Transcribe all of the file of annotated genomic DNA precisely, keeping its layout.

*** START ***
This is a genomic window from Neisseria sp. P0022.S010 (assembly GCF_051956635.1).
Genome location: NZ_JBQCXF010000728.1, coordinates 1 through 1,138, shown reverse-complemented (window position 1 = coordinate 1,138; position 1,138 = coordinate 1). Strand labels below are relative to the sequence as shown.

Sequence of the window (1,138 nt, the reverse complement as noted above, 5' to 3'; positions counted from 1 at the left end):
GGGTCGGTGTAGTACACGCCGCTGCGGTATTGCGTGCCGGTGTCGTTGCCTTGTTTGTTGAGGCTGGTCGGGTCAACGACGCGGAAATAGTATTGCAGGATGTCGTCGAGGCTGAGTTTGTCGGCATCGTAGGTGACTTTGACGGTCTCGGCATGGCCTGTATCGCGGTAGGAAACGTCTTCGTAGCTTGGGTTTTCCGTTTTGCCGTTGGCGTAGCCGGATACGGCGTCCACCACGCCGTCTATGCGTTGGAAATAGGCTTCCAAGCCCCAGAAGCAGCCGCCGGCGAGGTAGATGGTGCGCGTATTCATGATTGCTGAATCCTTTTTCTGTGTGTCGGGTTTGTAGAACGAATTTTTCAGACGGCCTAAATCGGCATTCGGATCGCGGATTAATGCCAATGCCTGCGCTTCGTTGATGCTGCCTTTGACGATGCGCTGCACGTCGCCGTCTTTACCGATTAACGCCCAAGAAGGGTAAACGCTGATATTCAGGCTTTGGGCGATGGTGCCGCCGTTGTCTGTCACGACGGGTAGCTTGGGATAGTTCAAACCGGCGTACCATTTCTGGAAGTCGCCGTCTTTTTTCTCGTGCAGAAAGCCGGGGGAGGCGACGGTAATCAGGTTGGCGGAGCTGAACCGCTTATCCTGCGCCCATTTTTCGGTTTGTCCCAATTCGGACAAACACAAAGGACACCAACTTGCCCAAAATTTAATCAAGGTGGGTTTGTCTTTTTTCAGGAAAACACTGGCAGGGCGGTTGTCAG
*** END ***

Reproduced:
This is a genomic window from Neisseria sp. P0022.S010 (assembly GCF_051956635.1).
Genome location: NZ_JBQCXF010000728.1, coordinates 1 through 1,138, shown reverse-complemented (window position 1 = coordinate 1,138; position 1,138 = coordinate 1). Strand labels below are relative to the sequence as shown.

Sequence of the window (1,138 nt, the reverse complement as noted above, 5' to 3'; positions counted from 1 at the left end):
GGGTCGGTGTAGTACACGCCGCTGCGGTATTGCGTGCCGGTGTCGTTGCCTTGTTTGTTGAGGCTGGTCGGGTCAACGACGCGGAAATAGTATTGCAGGATGTCGTCGAGGCTGAGTTTGTCGGCATCGTAGGTGACTTTGACGGTCTCGGCATGGCCTGTATCGCGGTAGGAAACGTCTTCGTAGCTTGGGTTTTCCGTTTTGCCGTTGGCGTAGCCGGATACGGCGTCCACCACGCCGTCTATGCGTTGGAAATAGGCTTCCAAGCCCCAGAAGCAGCCGCCGGCGAGGTAGATGGTGCGCGTATTCATGATTGCTGAATCCTTTTTCTGTGTGTCGGGTTTGTAGAACGAATTTTTCAGACGGCCTAAATCGGCATTCGGATCGCGGATTAATGCCAATGCCTGCGCTTCGTTGATGCTGCCTTTGACGATGCGCTGCACGTCGCCGTCTTTACCGATTAACGCCCAAGAAGGGTAAACGCTGATATTCAGGCTTTGGGCGATGGTGCCGCCGTTGTCTGTCACGACGGGTAGCTTGGGATAGTTCAAACCGGCGTACCATTTCTGGAAGTCGCCGTCTTTTTTCTCGTGCAGAAAGCCGGGGGAGGCGACGGTAATCAGGTTGGCGGAGCTGAACCGCTTATCCTGCGCCCATTTTTCGGTTTGTCCCAATTCGGACAAACACAAAGGACACCAACTTGCCCAAAATTTAATCAAGGTGGGTTTGTCTTTTTTCAGGAAAACACTGGCAGGGCGGTTGTCAG